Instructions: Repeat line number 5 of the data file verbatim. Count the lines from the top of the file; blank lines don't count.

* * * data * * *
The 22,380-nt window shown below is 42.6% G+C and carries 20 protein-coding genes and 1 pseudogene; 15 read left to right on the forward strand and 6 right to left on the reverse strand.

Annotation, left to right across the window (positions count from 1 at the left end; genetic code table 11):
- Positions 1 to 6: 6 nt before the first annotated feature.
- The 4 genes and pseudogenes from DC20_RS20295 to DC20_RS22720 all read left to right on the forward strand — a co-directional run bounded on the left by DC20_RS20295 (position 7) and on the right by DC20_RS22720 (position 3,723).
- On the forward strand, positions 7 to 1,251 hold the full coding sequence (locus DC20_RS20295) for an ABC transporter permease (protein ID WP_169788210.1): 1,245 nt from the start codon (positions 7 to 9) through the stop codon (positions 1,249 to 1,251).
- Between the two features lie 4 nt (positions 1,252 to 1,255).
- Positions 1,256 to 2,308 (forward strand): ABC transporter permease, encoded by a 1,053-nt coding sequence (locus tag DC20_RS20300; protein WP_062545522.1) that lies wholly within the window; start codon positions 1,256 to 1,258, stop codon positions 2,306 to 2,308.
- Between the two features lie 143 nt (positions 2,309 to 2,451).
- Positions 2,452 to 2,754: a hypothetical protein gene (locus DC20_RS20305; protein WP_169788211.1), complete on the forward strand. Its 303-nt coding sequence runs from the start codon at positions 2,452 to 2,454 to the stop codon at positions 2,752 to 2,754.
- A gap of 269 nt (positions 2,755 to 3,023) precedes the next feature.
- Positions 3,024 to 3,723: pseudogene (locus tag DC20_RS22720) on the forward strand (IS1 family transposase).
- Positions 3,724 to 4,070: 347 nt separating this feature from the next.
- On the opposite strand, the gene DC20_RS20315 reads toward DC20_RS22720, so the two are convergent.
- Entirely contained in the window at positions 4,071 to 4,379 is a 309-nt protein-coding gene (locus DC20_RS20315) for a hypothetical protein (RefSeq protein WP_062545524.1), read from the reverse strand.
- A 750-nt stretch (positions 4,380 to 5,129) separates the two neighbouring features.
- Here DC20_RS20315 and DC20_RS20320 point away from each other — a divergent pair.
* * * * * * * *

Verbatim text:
- On the forward strand, positions 7 to 1,251 hold the full coding sequence (locus DC20_RS20295) for an ABC transporter permease (protein ID WP_169788210.1): 1,245 nt from the start codon (positions 7 to 9) through the stop codon (positions 1,249 to 1,251).